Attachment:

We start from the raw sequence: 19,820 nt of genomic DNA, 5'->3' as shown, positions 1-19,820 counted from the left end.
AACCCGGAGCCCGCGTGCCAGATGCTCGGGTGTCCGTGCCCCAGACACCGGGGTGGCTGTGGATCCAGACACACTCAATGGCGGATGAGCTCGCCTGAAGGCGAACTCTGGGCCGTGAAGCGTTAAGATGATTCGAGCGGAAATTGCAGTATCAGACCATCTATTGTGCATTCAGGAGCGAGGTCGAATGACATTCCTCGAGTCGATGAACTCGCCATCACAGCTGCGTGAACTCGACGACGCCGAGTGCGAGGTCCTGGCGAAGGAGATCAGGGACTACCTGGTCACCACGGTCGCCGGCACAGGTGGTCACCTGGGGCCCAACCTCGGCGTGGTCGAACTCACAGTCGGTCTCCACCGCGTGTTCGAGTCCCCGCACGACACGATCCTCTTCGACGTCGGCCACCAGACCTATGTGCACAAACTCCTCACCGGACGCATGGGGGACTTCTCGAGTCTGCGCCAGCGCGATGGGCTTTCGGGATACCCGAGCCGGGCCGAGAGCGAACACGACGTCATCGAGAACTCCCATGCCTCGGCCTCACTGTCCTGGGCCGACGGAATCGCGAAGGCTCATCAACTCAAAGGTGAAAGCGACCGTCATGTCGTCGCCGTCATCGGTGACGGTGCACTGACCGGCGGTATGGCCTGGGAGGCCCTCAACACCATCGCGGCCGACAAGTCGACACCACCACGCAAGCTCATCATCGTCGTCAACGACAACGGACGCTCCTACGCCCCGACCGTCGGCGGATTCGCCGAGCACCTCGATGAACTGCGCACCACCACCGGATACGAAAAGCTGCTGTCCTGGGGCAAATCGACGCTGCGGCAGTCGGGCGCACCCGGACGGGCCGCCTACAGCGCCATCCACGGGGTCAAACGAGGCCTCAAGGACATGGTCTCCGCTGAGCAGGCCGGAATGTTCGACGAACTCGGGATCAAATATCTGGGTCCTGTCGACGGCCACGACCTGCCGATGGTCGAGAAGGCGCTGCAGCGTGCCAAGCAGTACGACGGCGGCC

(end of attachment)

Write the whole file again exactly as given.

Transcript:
We start from the raw sequence: 19,820 nt of genomic DNA, 5'->3' as shown, positions 1-19,820 counted from the left end.
AACCCGGAGCCCGCGTGCCAGATGCTCGGGTGTCCGTGCCCCAGACACCGGGGTGGCTGTGGATCCAGACACACTCAATGGCGGATGAGCTCGCCTGAAGGCGAACTCTGGGCCGTGAAGCGTTAAGATGATTCGAGCGGAAATTGCAGTATCAGACCATCTATTGTGCATTCAGGAGCGAGGTCGAATGACATTCCTCGAGTCGATGAACTCGCCATCACAGCTGCGTGAACTCGACGACGCCGAGTGCGAGGTCCTGGCGAAGGAGATCAGGGACTACCTGGTCACCACGGTCGCCGGCACAGGTGGTCACCTGGGGCCCAACCTCGGCGTGGTCGAACTCACAGTCGGTCTCCACCGCGTGTTCGAGTCCCCGCACGACACGATCCTCTTCGACGTCGGCCACCAGACCTATGTGCACAAACTCCTCACCGGACGCATGGGGGACTTCTCGAGTCTGCGCCAGCGCGATGGGCTTTCGGGATACCCGAGCCGGGCCGAGAGCGAACACGACGTCATCGAGAACTCCCATGCCTCGGCCTCACTGTCCTGGGCCGACGGAATCGCGAAGGCTCATCAACTCAAAGGTGAAAGCGACCGTCATGTCGTCGCCGTCATCGGTGACGGTGCACTGACCGGCGGTATGGCCTGGGAGGCCCTCAACACCATCGCGGCCGACAAGTCGACACCACCACGCAAGCTCATCATCGTCGTCAACGACAACGGACGCTCCTACGCCCCGACCGTCGGCGGATTCGCCGAGCACCTCGATGAACTGCGCACCACCACCGGATACGAAAAGCTGCTGTCCTGGGGCAAATCGACGCTGCGGCAGTCGGGCGCACCCGGACGGGCCGCCTACAGCGCCATCCACGGGGTCAAACGAGGCCTCAAGGACATGGTCTCCGCTGAGCAGGCCGGAATGTTCGACGAACTCGGGATCAAATATCTGGGTCCTGTCGACGGCCACGACCTGCCGATGGTCGAGAAGGCGCTGCAGCGTGCCAAGCAGTACGACGGCGGCC